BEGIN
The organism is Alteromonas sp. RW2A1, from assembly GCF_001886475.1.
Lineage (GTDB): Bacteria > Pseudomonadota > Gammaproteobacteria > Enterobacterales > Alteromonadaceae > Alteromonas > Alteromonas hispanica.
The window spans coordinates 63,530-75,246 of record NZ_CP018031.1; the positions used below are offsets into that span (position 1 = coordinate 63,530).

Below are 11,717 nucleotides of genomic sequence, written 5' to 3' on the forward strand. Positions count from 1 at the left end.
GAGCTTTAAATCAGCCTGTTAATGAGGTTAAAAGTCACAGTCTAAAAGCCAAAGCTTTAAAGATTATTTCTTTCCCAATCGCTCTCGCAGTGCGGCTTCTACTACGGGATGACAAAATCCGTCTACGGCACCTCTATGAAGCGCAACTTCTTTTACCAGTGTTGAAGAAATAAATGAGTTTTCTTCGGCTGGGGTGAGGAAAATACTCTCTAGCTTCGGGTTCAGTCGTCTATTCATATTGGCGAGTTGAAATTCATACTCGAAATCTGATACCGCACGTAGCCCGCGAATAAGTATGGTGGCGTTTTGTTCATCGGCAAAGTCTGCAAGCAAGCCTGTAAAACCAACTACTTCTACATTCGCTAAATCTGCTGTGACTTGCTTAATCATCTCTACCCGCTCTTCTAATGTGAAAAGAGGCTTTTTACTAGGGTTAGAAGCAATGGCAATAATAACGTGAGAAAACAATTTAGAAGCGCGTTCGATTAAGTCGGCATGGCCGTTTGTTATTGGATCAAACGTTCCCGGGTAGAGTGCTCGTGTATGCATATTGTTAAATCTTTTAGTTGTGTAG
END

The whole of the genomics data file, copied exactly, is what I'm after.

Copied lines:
The organism is Alteromonas sp. RW2A1, from assembly GCF_001886475.1.
Lineage (GTDB): Bacteria > Pseudomonadota > Gammaproteobacteria > Enterobacterales > Alteromonadaceae > Alteromonas > Alteromonas hispanica.
The window spans coordinates 63,530-75,246 of record NZ_CP018031.1; the positions used below are offsets into that span (position 1 = coordinate 63,530).

Below are 11,717 nucleotides of genomic sequence, written 5' to 3' on the forward strand. Positions count from 1 at the left end.
GAGCTTTAAATCAGCCTGTTAATGAGGTTAAAAGTCACAGTCTAAAAGCCAAAGCTTTAAAGATTATTTCTTTCCCAATCGCTCTCGCAGTGCGGCTTCTACTACGGGATGACAAAATCCGTCTACGGCACCTCTATGAAGCGCAACTTCTTTTACCAGTGTTGAAGAAATAAATGAGTTTTCTTCGGCTGGGGTGAGGAAAATACTCTCTAGCTTCGGGTTCAGTCGTCTATTCATATTGGCGAGTTGAAATTCATACTCGAAATCTGATACCGCACGTAGCCCGCGAATAAGTATGGTGGCGTTTTGTTCATCGGCAAAGTCTGCAAGCAAGCCTGTAAAACCAACTACTTCTACATTCGCTAAATCTGCTGTGACTTGCTTAATCATCTCTACCCGCTCTTCTAATGTGAAAAGAGGCTTTTTACTAGGGTTAGAAGCAATGGCAATAATAACGTGAGAAAACAATTTAGAAGCGCGTTCGATTAAGTCGGCATGGCCGTTTGTTATTGGATCAAACGTTCCCGGGTAGAGTGCTCGTGTATGCATATTGTTAAATCTTTTAGTTGTGTAG